Abu al-Saqr Abd al-Aziz Ibn Uthman Ibn Ali al-Qabisi l-Mawsili, generally known as Al-Qabisi, (Latinised as Alchabitius or Alcabitius), and sometimes known as Alchabiz, Abdelazys, Abdilaziz (Arabic: 'Abd al-Azîz, عبدالعزيز), (died 967) was an Arabian astrologer and mathematician.


Alchabitius lived in Aleppo. He worked for and lived in the palace of Sayf al-Dawla. He died in 967.[1]


Al-Qabisi is best known for his treatise on judicial astrology, Introduction to the Art of Judgments of the Stars.[1] This was dedicated to the Emir of Aleppo, Prince Sayf al-Dawla,[2] and survives in at least twenty-five Arabic manuscripts, and over two hundred manuscripts of its Latin translation, with twelve printed editions of the Latin work between 1473 and 1521.[2]:1 The Arabic text has received at least three Latin translations, which attracted several commentaries and were, in turn, translated into other European languages. In the 12th century it was translated by Johannes Hispalensis. In 1512 it was published by Melchiorre Sessa in Venice.[1] The 1473 copy, and others up until 1521, features writing about Al-Qabisi by John of Saxony.[1][3]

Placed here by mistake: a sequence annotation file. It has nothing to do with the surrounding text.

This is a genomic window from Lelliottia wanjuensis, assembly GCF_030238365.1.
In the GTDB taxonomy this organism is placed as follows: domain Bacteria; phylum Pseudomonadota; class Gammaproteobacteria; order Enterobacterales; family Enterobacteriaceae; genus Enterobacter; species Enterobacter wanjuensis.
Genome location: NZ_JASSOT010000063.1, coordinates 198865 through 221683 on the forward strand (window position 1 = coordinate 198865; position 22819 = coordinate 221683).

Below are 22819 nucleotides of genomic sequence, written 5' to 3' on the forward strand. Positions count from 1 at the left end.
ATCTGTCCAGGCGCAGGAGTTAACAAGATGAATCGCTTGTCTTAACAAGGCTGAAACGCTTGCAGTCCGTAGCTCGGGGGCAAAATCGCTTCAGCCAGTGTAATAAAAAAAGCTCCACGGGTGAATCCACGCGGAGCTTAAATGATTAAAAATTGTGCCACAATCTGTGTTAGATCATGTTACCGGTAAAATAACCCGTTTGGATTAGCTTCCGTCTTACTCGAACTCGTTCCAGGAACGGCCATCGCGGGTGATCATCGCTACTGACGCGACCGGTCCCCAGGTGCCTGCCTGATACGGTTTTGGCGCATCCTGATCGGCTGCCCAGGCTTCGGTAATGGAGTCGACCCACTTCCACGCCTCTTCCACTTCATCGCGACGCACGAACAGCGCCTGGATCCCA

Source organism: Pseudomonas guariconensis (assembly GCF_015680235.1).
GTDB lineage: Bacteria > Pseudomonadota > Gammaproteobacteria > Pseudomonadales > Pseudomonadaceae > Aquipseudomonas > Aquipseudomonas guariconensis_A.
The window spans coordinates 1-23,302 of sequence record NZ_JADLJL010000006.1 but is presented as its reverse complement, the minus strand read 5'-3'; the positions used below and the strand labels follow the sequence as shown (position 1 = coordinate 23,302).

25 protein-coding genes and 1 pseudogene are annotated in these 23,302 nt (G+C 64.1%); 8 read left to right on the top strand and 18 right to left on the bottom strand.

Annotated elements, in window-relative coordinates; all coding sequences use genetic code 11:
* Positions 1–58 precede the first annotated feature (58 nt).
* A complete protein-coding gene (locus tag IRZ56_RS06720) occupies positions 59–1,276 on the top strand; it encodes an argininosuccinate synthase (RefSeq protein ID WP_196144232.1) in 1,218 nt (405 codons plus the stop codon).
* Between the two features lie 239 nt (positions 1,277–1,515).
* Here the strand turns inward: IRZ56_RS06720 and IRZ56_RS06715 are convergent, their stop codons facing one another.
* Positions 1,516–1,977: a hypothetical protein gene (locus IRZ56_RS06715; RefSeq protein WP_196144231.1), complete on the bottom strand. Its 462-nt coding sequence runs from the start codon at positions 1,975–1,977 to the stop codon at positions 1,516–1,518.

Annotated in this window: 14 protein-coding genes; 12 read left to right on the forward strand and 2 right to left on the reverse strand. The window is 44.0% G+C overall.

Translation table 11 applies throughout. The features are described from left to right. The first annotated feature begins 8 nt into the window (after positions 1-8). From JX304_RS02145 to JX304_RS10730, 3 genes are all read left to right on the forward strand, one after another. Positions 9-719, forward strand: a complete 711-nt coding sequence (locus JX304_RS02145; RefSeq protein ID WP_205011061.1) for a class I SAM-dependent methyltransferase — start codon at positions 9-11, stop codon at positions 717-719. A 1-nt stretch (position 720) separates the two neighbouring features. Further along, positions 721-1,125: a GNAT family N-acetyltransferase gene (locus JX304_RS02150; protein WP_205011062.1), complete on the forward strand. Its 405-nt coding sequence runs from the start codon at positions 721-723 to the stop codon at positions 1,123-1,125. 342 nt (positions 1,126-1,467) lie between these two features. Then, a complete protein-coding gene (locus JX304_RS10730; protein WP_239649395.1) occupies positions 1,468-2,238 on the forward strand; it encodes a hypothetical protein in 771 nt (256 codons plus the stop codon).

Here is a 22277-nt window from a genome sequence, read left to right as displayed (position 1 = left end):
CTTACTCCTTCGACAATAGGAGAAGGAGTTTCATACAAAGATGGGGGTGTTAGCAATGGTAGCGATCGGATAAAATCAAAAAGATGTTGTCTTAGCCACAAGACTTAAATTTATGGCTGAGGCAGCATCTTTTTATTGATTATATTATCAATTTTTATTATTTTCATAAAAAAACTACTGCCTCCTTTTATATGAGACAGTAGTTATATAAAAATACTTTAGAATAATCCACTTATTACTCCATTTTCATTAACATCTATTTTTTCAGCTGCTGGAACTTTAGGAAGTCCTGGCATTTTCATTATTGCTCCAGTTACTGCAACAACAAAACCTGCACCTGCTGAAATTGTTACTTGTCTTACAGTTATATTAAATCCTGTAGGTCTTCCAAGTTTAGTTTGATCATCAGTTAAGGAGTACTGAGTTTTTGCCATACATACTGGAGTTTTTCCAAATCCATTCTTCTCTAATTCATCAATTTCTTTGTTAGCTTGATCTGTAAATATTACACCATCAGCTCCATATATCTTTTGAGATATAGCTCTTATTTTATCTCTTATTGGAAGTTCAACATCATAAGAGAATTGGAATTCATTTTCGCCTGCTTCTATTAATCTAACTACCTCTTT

Al-Qabisi wrote a modest book on arithmetic, in which he discusses Euclid's perfect numbers and how to form them, and Thābit ibn Qurra's theorem on amicable numbers.[4]

See also


  1. 1 2 3 4 "Introduction to the Art of Judgments of the Stars". World Digital Library. 1512. Retrieved 2013-07-14.
  2. 1 2 Burnett, Charles; Yamamoto, Keiji; Yano, Michio, eds. (2004). Al-Qabisi (Alcabitius): The Introduction to Astrology. London: The Warburg Institute. p. 2. ISBN 085481132X.
  3. Lynn Thorndike, A History of Magic and Experimental Science, vol. 3, (New York: Columbia University Press, 1934), pp. 262-3.
  4. Rashed, R. (2013). The Development of Arabic Mathematics: Between Arithmetic and Algebra. Springer. p. 281. ISBN 978-94-017-3274-1.

External links

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